The LLM in Transnational Criminal Justice offers students an opportunity to pursue a specialisation in transnational criminal justice through a combination of advanced taught course and research. Students develop and sharpen their understanding of concepts and theory in the field and lay a solid foundation for further studies or practice. The course examines how the criminal law aspect of international law and the international law aspect of criminal law combine to provide a legal mechanism for national and international response to human rights violations both at the level of international criminal justice system and in the context of transitional justice in post-conflict societies. The programme consists of two modules—I-International Criminal Law (ICL) and Transitional Justice (TJ), taught in the second semester. Students also submit a mini-thesis of 30,000 words.
This module traces the historical origin of ICL, its normative evolution and institutional development as a branch of public international law. It engages with the theoretical foundations and practical application of ICL principles focusing on the core crimes of genocide, war crimes, crime against humanity and the crime of aggression. It examines the mechanisms and institutions of enforcing ICL such as the International Criminal Court and other international criminal tribunals. The module also considers critical approaches to ICL and offers a critical reflection on ICL, its present challenges and prospects in the struggle for accountability and end to impunity.
This module examines the concept of TJ in countries undergoing transition from violent conflict and human rights abuses to peaceful and democratic society based on the rule of law and justice. It draws on contemporary case studies in African countries and elsewhere in the world navigating the delicate balance of transition from violent conflict to democratic society governed by the rule of law, peace and justice while promoting truth, reconciliation and ensuring accountability. Core theoretical and practical issues, including the peace/justice and truth/reconciliation debates; the choice of appropriate legal framework for achieving peace and justice; regional dynamics and transitional societies in a global context are examined. The course will consider critical reflection on traditional approaches to TJ processes, successes and failures, challenges and opportunities, as well as possible alternative approaches.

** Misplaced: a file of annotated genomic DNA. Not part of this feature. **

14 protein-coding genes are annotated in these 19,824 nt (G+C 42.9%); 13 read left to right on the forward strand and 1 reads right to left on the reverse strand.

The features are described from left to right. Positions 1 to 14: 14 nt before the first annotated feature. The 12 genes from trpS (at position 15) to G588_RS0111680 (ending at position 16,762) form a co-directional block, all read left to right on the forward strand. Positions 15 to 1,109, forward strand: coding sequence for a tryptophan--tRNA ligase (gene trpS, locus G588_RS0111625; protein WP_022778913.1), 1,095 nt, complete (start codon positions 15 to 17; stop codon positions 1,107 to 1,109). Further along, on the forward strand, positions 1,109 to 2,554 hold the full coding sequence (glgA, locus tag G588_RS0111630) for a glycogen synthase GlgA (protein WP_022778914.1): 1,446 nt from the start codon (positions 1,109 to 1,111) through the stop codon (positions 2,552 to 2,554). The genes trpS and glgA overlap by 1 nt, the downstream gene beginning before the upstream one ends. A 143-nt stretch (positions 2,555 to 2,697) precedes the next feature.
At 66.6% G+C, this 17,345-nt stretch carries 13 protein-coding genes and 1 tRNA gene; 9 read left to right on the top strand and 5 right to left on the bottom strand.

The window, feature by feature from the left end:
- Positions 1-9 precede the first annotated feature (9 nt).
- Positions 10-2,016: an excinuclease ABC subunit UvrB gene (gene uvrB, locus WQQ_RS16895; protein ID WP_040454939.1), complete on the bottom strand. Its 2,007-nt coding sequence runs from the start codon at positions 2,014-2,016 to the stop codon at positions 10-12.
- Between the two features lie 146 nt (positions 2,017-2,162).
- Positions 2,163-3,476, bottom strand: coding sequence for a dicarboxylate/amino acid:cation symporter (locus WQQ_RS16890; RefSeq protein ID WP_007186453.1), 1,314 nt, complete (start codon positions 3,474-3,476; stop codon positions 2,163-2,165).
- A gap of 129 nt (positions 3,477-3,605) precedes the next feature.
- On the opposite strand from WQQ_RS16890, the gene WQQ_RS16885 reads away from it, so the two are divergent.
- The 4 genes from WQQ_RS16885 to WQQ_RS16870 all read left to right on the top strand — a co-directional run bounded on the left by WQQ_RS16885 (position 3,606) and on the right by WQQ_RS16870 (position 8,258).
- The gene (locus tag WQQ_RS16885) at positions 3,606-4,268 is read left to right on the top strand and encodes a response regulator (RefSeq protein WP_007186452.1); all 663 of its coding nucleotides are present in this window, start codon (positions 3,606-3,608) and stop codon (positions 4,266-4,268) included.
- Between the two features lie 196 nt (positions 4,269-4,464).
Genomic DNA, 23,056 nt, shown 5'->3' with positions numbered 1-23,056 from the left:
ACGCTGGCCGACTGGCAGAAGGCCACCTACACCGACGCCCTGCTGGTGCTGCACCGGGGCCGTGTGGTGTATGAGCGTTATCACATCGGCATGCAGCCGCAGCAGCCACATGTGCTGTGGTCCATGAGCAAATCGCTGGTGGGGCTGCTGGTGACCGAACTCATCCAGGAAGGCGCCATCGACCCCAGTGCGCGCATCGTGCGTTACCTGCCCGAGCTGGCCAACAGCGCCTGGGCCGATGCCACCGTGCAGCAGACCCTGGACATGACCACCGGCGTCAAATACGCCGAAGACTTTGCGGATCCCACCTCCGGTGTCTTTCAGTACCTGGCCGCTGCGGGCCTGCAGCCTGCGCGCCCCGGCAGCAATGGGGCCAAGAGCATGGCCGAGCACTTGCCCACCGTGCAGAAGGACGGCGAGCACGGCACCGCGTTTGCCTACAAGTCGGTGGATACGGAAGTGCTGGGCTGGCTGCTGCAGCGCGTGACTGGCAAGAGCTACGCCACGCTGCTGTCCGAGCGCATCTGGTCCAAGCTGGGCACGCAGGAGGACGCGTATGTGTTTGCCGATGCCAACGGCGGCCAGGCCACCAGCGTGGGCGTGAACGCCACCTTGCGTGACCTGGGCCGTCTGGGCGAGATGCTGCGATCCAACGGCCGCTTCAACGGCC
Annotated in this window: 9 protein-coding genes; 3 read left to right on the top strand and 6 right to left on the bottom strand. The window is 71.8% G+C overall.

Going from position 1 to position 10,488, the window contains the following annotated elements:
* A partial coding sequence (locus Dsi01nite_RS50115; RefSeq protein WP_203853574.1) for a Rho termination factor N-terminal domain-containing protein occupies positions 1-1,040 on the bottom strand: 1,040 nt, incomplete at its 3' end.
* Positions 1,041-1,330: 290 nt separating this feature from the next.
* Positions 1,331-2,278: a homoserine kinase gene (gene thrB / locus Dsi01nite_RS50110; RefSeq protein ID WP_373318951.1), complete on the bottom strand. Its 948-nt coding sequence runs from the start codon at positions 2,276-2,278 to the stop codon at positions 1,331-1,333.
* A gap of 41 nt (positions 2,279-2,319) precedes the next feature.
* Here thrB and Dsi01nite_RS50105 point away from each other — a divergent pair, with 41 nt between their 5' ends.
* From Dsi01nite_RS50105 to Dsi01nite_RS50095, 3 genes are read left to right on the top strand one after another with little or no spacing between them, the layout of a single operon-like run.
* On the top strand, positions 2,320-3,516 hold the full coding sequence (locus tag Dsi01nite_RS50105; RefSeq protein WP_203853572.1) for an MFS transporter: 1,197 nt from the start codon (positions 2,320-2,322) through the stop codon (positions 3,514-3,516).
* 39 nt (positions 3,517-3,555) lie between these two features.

This programme is ideal for law graduates seeking to pursue a career in academia, NGOs, IGOs, government departments or agencies and think tanks. Policy-makers, legislators, legal advisers, diplomats, legal consultants, members of civil society groups and international organisations would find the programme rewarding.
Students may register to study towards the LLM by full thesis. Applications for enrolment in our LLD/PhD Programmes are also welcome. For more information, please visit click here.